February 26, 2009
The Oklahoma Baptist University Faculty Development Committee recently awarded two professors an $800 grant for their presentation of a paper titled "Business Technology - A Curricular Infusion." The authors, Dale Hanchey, McCasland associate professor of computer science, and Dr. Cindy Hanchey, Wheeler Chair of Business and associate professor of computer science, are presenting the paper at the Federation of Business and Disciplines Conference in Oklahoma City this week.
The Hancheys wrote the paper with the success of business students in mind. Due to new degree requirements, the Class of 2009 business students will be graduating with a "business technology" class on their transcript.
"While we have no data yet as to the long-term success of the business technology requirements for our graduates, there is still a perceived importance to prospective employers as well as the usefulness within the degree programs in the Paul Dickinson School of Business," Dr. Hanchey said.
"The creation of the business technology component into the majority of degrees within the School of Business makes OBU business graduates tech-savvy and marketable," Hanchey said. "We want to share this with peers from other institutions."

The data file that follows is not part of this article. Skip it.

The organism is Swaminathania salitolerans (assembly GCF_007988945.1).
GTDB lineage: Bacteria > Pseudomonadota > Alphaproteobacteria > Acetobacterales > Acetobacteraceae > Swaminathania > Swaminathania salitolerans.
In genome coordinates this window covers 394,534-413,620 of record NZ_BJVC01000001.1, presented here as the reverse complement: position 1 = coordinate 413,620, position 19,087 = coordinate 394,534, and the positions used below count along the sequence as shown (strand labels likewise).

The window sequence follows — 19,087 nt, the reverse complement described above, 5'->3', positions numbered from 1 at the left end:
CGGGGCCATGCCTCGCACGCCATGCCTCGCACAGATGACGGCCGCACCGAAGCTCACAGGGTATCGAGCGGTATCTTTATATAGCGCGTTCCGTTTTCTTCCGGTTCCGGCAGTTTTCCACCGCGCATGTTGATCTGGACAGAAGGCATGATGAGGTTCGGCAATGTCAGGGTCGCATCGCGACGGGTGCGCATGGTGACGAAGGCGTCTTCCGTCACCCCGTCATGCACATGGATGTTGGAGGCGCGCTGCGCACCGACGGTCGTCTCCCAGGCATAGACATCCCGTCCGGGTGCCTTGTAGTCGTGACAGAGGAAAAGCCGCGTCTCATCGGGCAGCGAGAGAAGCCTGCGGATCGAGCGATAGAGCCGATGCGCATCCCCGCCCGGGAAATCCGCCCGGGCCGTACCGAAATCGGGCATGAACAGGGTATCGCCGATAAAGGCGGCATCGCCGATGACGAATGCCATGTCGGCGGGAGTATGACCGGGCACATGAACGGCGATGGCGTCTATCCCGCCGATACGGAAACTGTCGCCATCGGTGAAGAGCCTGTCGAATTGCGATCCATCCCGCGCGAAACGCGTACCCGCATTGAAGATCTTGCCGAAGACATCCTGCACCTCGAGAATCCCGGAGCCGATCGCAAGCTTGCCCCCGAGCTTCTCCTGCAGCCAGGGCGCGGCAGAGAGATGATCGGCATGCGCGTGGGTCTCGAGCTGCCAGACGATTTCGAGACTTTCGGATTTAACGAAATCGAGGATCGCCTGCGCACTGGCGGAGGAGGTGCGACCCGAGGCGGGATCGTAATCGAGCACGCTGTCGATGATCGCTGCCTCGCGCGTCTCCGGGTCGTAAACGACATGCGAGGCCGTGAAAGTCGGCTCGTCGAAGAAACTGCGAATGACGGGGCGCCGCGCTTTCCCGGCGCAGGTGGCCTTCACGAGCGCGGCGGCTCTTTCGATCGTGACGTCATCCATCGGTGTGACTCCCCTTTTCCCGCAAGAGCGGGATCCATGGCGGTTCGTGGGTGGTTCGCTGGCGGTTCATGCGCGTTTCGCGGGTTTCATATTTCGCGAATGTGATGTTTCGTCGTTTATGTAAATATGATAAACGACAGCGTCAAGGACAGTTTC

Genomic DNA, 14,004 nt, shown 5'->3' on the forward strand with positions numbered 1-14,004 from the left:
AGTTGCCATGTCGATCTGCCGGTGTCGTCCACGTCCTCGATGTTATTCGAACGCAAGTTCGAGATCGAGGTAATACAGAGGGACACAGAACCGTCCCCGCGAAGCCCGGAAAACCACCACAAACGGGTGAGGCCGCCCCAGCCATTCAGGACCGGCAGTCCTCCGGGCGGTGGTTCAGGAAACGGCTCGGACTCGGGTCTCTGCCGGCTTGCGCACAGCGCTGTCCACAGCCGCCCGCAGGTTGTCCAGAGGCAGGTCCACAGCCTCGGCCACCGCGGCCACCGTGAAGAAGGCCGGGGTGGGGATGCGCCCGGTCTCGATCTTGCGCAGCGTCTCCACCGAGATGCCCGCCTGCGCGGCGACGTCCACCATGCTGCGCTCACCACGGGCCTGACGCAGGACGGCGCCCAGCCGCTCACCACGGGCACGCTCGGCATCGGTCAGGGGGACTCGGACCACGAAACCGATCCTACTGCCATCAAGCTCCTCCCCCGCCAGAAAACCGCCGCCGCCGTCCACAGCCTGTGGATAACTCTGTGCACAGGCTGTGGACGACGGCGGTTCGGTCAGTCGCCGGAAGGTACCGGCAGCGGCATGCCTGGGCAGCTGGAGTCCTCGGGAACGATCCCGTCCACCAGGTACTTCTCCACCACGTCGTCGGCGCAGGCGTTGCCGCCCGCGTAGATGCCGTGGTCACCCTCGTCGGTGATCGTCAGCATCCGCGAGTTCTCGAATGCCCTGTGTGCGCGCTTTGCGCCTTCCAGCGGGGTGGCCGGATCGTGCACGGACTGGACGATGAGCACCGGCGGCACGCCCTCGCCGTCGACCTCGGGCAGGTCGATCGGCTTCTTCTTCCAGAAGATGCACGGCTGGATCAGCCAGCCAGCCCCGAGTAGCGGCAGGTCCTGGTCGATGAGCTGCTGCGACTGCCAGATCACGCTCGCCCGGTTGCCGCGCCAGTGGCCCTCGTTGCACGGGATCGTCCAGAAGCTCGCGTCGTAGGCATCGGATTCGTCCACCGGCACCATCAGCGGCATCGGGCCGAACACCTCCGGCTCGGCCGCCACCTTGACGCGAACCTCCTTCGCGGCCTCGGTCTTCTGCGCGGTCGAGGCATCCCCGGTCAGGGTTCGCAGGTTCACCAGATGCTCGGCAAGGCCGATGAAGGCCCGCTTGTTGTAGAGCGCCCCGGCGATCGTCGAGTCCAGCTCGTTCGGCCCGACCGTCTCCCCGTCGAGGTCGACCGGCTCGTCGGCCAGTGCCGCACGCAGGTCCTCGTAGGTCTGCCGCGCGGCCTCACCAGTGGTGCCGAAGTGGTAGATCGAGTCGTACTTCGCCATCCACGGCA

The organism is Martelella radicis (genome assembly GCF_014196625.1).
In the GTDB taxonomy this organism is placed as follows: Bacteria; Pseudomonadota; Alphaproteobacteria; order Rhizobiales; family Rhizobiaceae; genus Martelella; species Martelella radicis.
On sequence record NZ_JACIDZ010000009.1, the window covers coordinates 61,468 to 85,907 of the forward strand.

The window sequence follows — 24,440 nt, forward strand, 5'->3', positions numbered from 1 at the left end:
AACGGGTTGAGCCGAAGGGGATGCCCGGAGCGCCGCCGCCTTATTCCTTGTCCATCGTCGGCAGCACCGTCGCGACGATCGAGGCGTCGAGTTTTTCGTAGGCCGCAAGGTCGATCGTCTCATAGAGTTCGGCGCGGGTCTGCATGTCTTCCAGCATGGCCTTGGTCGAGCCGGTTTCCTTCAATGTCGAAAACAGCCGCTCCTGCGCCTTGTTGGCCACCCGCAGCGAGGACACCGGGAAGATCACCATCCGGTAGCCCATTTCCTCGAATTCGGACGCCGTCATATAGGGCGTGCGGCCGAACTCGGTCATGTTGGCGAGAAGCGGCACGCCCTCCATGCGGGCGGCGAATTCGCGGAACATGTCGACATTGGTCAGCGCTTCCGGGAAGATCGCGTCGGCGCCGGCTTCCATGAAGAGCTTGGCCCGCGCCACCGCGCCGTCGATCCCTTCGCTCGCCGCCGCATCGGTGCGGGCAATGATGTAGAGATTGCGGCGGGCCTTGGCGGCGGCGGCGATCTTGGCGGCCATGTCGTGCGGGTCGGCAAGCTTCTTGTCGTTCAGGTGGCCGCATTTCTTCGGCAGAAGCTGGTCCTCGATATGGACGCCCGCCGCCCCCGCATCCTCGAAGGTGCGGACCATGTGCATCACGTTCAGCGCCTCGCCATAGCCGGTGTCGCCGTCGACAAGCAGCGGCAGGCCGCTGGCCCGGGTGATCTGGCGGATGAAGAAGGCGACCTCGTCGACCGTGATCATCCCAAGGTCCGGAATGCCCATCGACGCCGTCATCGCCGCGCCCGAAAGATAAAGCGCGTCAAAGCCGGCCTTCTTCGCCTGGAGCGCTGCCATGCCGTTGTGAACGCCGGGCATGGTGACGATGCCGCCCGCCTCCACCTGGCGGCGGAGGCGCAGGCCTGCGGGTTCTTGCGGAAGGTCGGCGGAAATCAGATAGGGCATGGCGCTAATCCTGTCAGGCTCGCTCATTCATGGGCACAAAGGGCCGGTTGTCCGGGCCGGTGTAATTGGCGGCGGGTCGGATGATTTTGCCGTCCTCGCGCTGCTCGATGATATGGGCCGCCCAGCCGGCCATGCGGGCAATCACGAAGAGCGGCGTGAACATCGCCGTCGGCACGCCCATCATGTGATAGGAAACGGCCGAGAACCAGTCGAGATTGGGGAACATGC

To share the information with other universities and colleges, the Hancheys plan to present the paper at other conferences in Oklahoma and Missouri. On Feb. 26, the Hancheys are sharing the information at the Southwest Decision Sciences Institute Conference in Oklahoma City and again in April at the Consortium for Computing in Schools and Colleges: Central Plains Conference at Southwest Baptist University in Bolivar, Mo. The grant money is used for the expenses associated with the conferences.
"The FDC awarded the grants by committee decision based on the relative strengths of each application," said Dr. Ben Myers, OBU assistant professor of English who serves as the Faculty Development Council chairman. "We were looking for applications that illustrated a clear developmental goal for the applicant and that also involved projects certain to contribute to OBU's intellectual profile. It was a very difficult decision, as we had several strong applications.
"The FDC felt that these conferences are excellent opportunities for the Hancheys to network within their field and thus raise awareness of OBU's academic excellence," Myers said. "The Hancheys also presented a very compelling case for the relationship between conference attendance and currency in the field of computer science. In such a fast-changing field, conferences are a necessity to guarantee relevant teaching."